14. NOTE:  Be careful with tense!  Are you going to write the paper as the hour enfolds?  If so, you will be writing primarily in the present tense when it comes to the classroom events.  You can also choose to write the paper as if the event has already transpired; you would be reflecting back on how the events unfolded.  In that case, you would write primarily in the past tense.

15.  Pay special attention to stories that are "compiled by" or "retold by" or "adapted by."  They require special treatment for works cited and parenthetical documentation. See page WC 12 for how to do a translator, editor, compiler, or adapter.  

Click  HERE for the WC (Works Cited) section--pink (rev. 11.22.09)  Also, check out the section WITH EDITOR or TRANSLATOR or COMPILER   in the PDQ section of the Survival Manual.  Click HERE for the PDQ (Parenthetical Documentation and Quotes) section--green  (rev. 11.22.09)

 

Buybacks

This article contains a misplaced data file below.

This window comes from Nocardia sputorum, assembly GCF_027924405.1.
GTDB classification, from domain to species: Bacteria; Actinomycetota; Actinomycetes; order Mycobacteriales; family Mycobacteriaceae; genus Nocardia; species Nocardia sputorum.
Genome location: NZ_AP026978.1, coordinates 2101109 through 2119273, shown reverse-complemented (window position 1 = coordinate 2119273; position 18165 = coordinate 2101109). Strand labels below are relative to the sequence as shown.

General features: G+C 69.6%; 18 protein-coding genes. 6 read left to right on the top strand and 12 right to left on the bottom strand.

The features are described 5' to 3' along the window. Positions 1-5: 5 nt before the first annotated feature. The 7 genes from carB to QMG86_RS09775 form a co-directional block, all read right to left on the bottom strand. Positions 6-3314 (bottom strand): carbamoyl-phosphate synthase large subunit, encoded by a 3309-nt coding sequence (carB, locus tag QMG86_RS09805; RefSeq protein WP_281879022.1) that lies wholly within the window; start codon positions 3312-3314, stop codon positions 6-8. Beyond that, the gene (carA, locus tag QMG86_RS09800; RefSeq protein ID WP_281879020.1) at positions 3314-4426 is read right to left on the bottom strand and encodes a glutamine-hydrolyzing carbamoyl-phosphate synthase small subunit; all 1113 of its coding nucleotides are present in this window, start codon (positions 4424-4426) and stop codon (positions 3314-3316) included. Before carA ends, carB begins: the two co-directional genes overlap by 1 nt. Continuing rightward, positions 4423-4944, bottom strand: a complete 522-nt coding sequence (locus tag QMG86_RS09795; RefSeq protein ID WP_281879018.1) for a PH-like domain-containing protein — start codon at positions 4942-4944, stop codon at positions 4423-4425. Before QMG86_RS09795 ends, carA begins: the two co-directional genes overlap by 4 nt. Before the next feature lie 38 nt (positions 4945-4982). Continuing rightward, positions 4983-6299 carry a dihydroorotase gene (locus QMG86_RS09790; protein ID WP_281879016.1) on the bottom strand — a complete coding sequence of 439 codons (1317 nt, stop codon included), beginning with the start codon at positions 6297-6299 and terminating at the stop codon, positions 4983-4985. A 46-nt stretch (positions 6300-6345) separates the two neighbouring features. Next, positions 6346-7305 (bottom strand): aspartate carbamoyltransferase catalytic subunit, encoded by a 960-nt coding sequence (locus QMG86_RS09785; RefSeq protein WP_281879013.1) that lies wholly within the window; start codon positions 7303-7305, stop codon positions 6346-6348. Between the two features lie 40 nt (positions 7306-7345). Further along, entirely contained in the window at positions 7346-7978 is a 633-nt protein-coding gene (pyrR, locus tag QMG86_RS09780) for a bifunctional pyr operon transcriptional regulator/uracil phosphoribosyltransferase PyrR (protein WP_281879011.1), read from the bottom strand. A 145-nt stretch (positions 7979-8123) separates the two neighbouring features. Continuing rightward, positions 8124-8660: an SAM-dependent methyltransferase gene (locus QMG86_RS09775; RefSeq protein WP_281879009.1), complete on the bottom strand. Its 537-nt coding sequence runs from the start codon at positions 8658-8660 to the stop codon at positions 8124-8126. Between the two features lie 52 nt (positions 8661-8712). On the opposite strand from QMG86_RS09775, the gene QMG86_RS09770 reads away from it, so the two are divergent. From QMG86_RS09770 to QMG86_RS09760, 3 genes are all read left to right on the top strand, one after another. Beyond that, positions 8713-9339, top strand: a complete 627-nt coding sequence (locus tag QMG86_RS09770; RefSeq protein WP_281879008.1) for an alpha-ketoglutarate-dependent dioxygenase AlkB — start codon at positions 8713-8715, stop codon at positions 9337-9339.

Notes: 1.  Record your results on the yellow and pink sheets in your folder.   By the way, Mr. Olson doesn't like to use the boxes at the end of the grading sheet.  He prefers that you read his comments in the margins to find the positives and suggestions.  You must summarize these in the pink boxes and write a goal for the next paper.  Then, record your number of errors in Lit. Analysis Paper column on the yellow technical sheet.) 2.   Be sure to follow directions! There will be a lot less "mercy" for not doing correcting the error correctly this time.   3.  YOU ARE REQUIRED TO WRITE OUT THE WHOLE SENTENCE THAT HAS THE ERROR(S).  DO NOT USE ELLIPSES!  4.  Make sure you do not make ANY NEW ERRORS.  If two or more errors occur in the same sentence, follow the specific directions on how to correct them all together.  5.   TURN BUYBACKS IN ON TIME!  If buybacks are not turned in on your deadline, they are 1/2 credit the next day and no credit the day after!  5.  Read the blue BUYBACK hand-out CAREFULLY so you can ask any questions/clear up anything you don't understand about the buyback procedure.